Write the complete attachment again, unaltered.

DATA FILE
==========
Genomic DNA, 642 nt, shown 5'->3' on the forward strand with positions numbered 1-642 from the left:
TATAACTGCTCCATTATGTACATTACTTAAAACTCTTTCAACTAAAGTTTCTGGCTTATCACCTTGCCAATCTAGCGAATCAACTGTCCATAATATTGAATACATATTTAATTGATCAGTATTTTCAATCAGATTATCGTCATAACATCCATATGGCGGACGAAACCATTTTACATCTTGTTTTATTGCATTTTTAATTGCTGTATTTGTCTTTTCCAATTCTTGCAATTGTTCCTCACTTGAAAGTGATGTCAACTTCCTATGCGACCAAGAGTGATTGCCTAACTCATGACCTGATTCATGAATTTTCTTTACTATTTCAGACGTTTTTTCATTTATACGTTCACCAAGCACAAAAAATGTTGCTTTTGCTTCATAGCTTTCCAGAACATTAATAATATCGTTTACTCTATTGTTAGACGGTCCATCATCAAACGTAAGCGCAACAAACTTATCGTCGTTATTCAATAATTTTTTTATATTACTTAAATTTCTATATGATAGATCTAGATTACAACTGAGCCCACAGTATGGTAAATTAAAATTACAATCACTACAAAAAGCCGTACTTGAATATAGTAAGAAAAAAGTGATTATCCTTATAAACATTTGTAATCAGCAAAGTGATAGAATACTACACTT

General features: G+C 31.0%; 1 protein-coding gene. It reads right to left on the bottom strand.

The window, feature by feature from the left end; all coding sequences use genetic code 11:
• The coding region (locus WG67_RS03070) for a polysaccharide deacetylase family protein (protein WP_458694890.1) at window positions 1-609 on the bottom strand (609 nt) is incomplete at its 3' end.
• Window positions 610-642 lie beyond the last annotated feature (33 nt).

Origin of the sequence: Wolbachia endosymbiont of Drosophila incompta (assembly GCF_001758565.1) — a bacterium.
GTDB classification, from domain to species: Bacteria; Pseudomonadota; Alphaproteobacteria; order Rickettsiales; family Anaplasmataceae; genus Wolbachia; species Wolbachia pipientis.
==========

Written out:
Genomic DNA, 642 nt, shown 5'->3' on the forward strand with positions numbered 1-642 from the left:
TATAACTGCTCCATTATGTACATTACTTAAAACTCTTTCAACTAAAGTTTCTGGCTTATCACCTTGCCAATCTAGCGAATCAACTGTCCATAATATTGAATACATATTTAATTGATCAGTATTTTCAATCAGATTATCGTCATAACATCCATATGGCGGACGAAACCATTTTACATCTTGTTTTATTGCATTTTTAATTGCTGTATTTGTCTTTTCCAATTCTTGCAATTGTTCCTCACTTGAAAGTGATGTCAACTTCCTATGCGACCAAGAGTGATTGCCTAACTCATGACCTGATTCATGAATTTTCTTTACTATTTCAGACGTTTTTTCATTTATACGTTCACCAAGCACAAAAAATGTTGCTTTTGCTTCATAGCTTTCCAGAACATTAATAATATCGTTTACTCTATTGTTAGACGGTCCATCATCAAACGTAAGCGCAACAAACTTATCGTCGTTATTCAATAATTTTTTTATATTACTTAAATTTCTATATGATAGATCTAGATTACAACTGAGCCCACAGTATGGTAAATTAAAATTACAATCACTACAAAAAGCCGTACTTGAATATAGTAAGAAAAAAGTGATTATCCTTATAAACATTTGTAATCAGCAAAGTGATAGAATACTACACTT

General features: G+C 31.0%; 1 protein-coding gene. It reads right to left on the bottom strand.

The window, feature by feature from the left end; all coding sequences use genetic code 11:
• The coding region (locus WG67_RS03070) for a polysaccharide deacetylase family protein (protein WP_458694890.1) at window positions 1-609 on the bottom strand (609 nt) is incomplete at its 3' end.
• Window positions 610-642 lie beyond the last annotated feature (33 nt).

Origin of the sequence: Wolbachia endosymbiont of Drosophila incompta (assembly GCF_001758565.1) — a bacterium.
GTDB classification, from domain to species: Bacteria; Pseudomonadota; Alphaproteobacteria; order Rickettsiales; family Anaplasmataceae; genus Wolbachia; species Wolbachia pipientis.